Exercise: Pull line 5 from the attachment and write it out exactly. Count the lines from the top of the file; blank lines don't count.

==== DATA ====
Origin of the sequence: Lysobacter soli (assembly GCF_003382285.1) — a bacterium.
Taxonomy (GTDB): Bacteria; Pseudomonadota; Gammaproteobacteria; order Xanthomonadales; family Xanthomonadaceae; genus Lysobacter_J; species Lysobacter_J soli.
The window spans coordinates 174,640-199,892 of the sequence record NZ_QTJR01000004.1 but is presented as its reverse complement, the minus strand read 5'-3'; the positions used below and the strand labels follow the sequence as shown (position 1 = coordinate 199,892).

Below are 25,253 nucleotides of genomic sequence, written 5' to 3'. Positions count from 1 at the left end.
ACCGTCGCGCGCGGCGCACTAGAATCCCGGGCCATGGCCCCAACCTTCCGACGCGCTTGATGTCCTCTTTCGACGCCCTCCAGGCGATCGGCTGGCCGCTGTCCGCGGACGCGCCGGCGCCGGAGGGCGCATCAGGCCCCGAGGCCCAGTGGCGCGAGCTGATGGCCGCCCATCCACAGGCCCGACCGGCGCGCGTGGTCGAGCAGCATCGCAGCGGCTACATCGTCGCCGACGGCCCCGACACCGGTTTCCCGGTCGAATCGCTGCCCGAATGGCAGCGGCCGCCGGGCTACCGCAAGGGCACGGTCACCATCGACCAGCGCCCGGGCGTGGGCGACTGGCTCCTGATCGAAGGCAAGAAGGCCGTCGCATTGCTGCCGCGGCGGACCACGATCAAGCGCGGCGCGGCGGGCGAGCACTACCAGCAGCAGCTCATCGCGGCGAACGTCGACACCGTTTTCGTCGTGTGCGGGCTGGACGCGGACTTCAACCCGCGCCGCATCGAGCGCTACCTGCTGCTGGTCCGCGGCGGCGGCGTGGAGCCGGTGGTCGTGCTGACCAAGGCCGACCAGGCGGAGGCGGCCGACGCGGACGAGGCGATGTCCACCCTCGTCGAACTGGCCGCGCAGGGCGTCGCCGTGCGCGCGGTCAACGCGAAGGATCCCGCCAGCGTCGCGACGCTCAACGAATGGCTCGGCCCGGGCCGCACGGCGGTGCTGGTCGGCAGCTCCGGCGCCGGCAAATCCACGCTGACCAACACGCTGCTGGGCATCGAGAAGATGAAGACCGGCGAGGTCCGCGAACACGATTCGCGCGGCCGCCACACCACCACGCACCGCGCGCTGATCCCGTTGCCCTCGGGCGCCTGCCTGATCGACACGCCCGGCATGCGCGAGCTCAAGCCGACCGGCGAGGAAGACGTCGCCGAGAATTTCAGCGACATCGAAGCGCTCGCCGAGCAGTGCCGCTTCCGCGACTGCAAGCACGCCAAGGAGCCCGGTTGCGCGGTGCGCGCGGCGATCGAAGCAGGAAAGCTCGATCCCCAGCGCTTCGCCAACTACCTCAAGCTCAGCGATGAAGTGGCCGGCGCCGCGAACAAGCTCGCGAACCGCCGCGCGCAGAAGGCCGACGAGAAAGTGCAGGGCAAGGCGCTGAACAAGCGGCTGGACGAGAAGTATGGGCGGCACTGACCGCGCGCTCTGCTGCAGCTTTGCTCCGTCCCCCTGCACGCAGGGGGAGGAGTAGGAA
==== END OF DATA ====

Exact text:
ACCGTCGCGCGCGGCGCACTAGAATCCCGGGCCATGGCCCCAACCTTCCGACGCGCTTGATGTCCTCTTTCGACGCCCTCCAGGCGATCGGCTGGCCGCTGTCCGCGGACGCGCCGGCGCCGGAGGGCGCATCAGGCCCCGAGGCCCAGTGGCGCGAGCTGATGGCCGCCCATCCACAGGCCCGACCGGCGCGCGTGGTCGAGCAGCATCGCAGCGGCTACATCGTCGCCGACGGCCCCGACACCGGTTTCCCGGTCGAATCGCTGCCCGAATGGCAGCGGCCGCCGGGCTACCGCAAGGGCACGGTCACCATCGACCAGCGCCCGGGCGTGGGCGACTGGCTCCTGATCGAAGGCAAGAAGGCCGTCGCATTGCTGCCGCGGCGGACCACGATCAAGCGCGGCGCGGCGGGCGAGCACTACCAGCAGCAGCTCATCGCGGCGAACGTCGACACCGTTTTCGTCGTGTGCGGGCTGGACGCGGACTTCAACCCGCGCCGCATCGAGCGCTACCTGCTGCTGGTCCGCGGCGGCGGCGTGGAGCCGGTGGTCGTGCTGACCAAGGCCGACCAGGCGGAGGCGGCCGACGCGGACGAGGCGATGTCCACCCTCGTCGAACTGGCCGCGCAGGGCGTCGCCGTGCGCGCGGTCAACGCGAAGGATCCCGCCAGCGTCGCGACGCTCAACGAATGGCTCGGCCCGGGCCGCACGGCGGTGCTGGTCGGCAGCTCCGGCGCCGGCAAATCCACGCTGACCAACACGCTGCTGGGCATCGAGAAGATGAAGACCGGCGAGGTCCGCGAACACGATTCGCGCGGCCGCCACACCACCACGCACCGCGCGCTGATCCCGTTGCCCTCGGGCGCCTGCCTGATCGACACGCCCGGCATGCGCGAGCTCAAGCCGACCGGCGAGGAAGACGTCGCCGAGAATTTCAGCGACATCGAAGCGCTCGCCGAGCAGTGCCGCTTCCGCGACTGCAAGCACGCCAAGGAGCCCGGTTGCGCGGTGCGCGCGGCGATCGAAGCAGGAAAGCTCGATCCCCAGCGCTTCGCCAACTACCTCAAGCTCAGCGATGAAGTGGCCGGCGCCGCGAACAAGCTCGCGAACCGCCGCGCGCAGAAGGCCGACGAGAAAGTGCAGGGCAAGGCGCTGAACAAGCGGCTGGACGAGAAGTATGGGCGGCACTGACCGCGCGCTCTGCTGCAGCTTTGCTCCGTCCCCCTGCACGCAGGGGGAGGAGTAGGAA